Picking a Good Fight

Does "humanitarian intervention" have a future? How can -- how should -- the United States and its allies exert their power as we enter the twenty-first century? What lessons should the next U.S. President learn from the record of the Clinton Administration? Atlantic Unbound has invited a group of foreign-policy thinkers -- Robert D. Kaplan, Edward Luttwak, David Rieff, and Benjamin Schwarz -- to take up these questions in an interactive roundtable discussion, hosted by The Atlantic's Cullen Murphy

New! Go to Round Three: Concluding Remarks -- April 14, 2000

Cullen Murphy
Introduction -- April 6, 2000

Almost exactly one year ago, on the night of March 24, 1999, NATO aircraft initiated the eleven-week campaign of bombardment that ultimately persuaded the Serbian President, Slobodan Milosevic, to withdraw his armed forces from the Serbian province of Kosovo. NATO's attacks were routinely described at the time as representing by far the most substantial military action in Europe since the end of the Second World War. They came in response to the ever-worsening oppression of Kosovo's ethnic Albanian population by Serbian police, paramilitary, and regular army forces -- in response, that is, to what was seen as a humanitarian catastrophe, one that was likewise described as being without parallel in Europe since the end of the Second World War.

In waging war over the deteriorating situation in Kosovo, NATO leaders showed themselves willing to disregard Serbian sovereignty and to dismiss Serbian claims that the Kosovo situation was purely an "internal" matter. NATO leaders also showed themselves willing to gamble that their actions would prove effectual -- not only in a narrow military sense (the removal of Serb military and police forces) but also in the larger sense of social stability (the suppression of ancient ethnic enmities in the province, if not the building of a multi-ethnic society). A military victory was achieved, despite the expectations of many, and despite the campaign's aroma of inadvertance -- "They just shut their eyes and hoped," the military analyst John Keegan has observed. The broader mission, which was compounded by the need to resettle the half million Albanians the Serbs pushed from the country once the war began, continues to be pursued, in large measure by the thousands of NATO troops currently deployed as peacekeepers in Kosovo.

In the April issue of The Atlantic Monthly three contributors assess several aspects of the situation in the Balkans one year after NATO intervened on behalf of the Albanian Kosovars, and four years after the Dayton Accords brought an uneasy peace to another part of the former Yugoslavia, Bosnia. The three articles are subsumed under the umbrella rubric "After the Wars." But if anything is clear in the aftermath of the most recent Balkan wars, it is that the very word "after" may be the most inconclusive and open-ended word in foreign policy. "After" has a way of never quite seeming to arrive, or to arrive strangely leached of meaning. Indeed, anniversary articles with titles like "After Kosovo" are not so much about "after" as they are about "ongoing" -- an ongoing NATO presence that may need to be increased; ongoing ethnic hatred; ongoing murder and mayhem. To this list of "ongoing" issues must be added an ongoing debate over when and how -- or, indeed, whether -- armed intervention for humanitarian purposes makes moral and practical sense.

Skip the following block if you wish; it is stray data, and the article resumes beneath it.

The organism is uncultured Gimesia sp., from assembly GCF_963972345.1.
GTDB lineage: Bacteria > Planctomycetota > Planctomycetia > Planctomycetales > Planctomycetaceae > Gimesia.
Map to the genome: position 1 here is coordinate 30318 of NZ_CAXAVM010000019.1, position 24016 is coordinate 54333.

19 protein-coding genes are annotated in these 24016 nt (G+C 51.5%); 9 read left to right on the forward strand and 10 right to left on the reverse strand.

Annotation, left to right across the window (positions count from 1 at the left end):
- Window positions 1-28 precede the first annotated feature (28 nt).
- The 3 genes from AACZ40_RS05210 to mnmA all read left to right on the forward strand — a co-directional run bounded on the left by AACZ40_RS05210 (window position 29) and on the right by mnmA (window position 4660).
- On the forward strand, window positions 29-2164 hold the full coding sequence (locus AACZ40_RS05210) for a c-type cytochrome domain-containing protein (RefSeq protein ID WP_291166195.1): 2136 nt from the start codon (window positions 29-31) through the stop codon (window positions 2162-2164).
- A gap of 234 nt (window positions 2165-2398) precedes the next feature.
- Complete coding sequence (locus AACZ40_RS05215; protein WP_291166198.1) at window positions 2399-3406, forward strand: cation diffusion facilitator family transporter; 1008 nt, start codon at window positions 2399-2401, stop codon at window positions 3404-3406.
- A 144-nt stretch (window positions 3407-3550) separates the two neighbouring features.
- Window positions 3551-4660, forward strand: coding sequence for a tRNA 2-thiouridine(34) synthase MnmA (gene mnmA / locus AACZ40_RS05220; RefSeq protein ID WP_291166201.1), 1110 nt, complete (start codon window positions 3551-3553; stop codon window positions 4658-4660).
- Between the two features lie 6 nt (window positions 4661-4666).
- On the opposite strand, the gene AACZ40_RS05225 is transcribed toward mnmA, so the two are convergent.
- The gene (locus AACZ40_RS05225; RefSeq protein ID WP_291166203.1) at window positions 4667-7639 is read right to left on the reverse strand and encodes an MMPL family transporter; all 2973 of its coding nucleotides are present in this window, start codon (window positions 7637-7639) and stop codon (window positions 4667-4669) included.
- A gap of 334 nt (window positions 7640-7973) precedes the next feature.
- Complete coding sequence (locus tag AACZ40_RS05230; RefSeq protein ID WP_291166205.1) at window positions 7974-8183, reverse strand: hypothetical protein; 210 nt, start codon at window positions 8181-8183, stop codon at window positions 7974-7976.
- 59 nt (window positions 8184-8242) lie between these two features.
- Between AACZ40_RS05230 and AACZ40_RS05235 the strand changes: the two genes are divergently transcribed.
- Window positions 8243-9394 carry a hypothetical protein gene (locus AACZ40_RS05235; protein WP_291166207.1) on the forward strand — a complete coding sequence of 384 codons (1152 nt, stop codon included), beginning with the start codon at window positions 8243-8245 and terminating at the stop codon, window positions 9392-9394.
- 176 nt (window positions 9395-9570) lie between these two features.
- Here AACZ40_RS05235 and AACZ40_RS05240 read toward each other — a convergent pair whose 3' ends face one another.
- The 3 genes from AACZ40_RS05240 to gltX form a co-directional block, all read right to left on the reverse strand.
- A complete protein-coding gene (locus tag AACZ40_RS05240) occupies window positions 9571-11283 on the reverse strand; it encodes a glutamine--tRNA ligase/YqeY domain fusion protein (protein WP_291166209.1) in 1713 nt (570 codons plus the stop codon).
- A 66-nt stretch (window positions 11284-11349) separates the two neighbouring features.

After Somalia, after Haiti, after Bosnia, after Rwanda, after Kosovo, after East Timor, after Chechnya -- after all these widely varying instances of action or inaction, does "humanitarian intervention" have a future? And how do we ensure that humanitarian intervention, if and when it occurs, does not bring about more harm than good?

New! Round Three: Concluding Remarks -- April 14, 2000
Robert D. Kaplan | Edward Luttwak | David Rieff | Benjamin Schwarz

Round Two -- April 11, 2000
Robert D. Kaplan | Edward Luttwak | David Rieff | Benjamin Schwarz

Round One -- April 6, 2000
Robert D. Kaplan | Edward Luttwak | David Rieff | Benjamin Schwarz

What do you think?

Join the debate in a special conference of Post & Riposte. We'll highlight selected readers' remarks as the Roundtable progresses.

Cullen Murphy is the managing editor of The Atlantic Monthly and the author of, most recently, The Word According to Eve: Women and the Bible in Ancient Times and Our Own.

All material copyright © 2000 by The Atlantic Monthly Group. All rights reserved.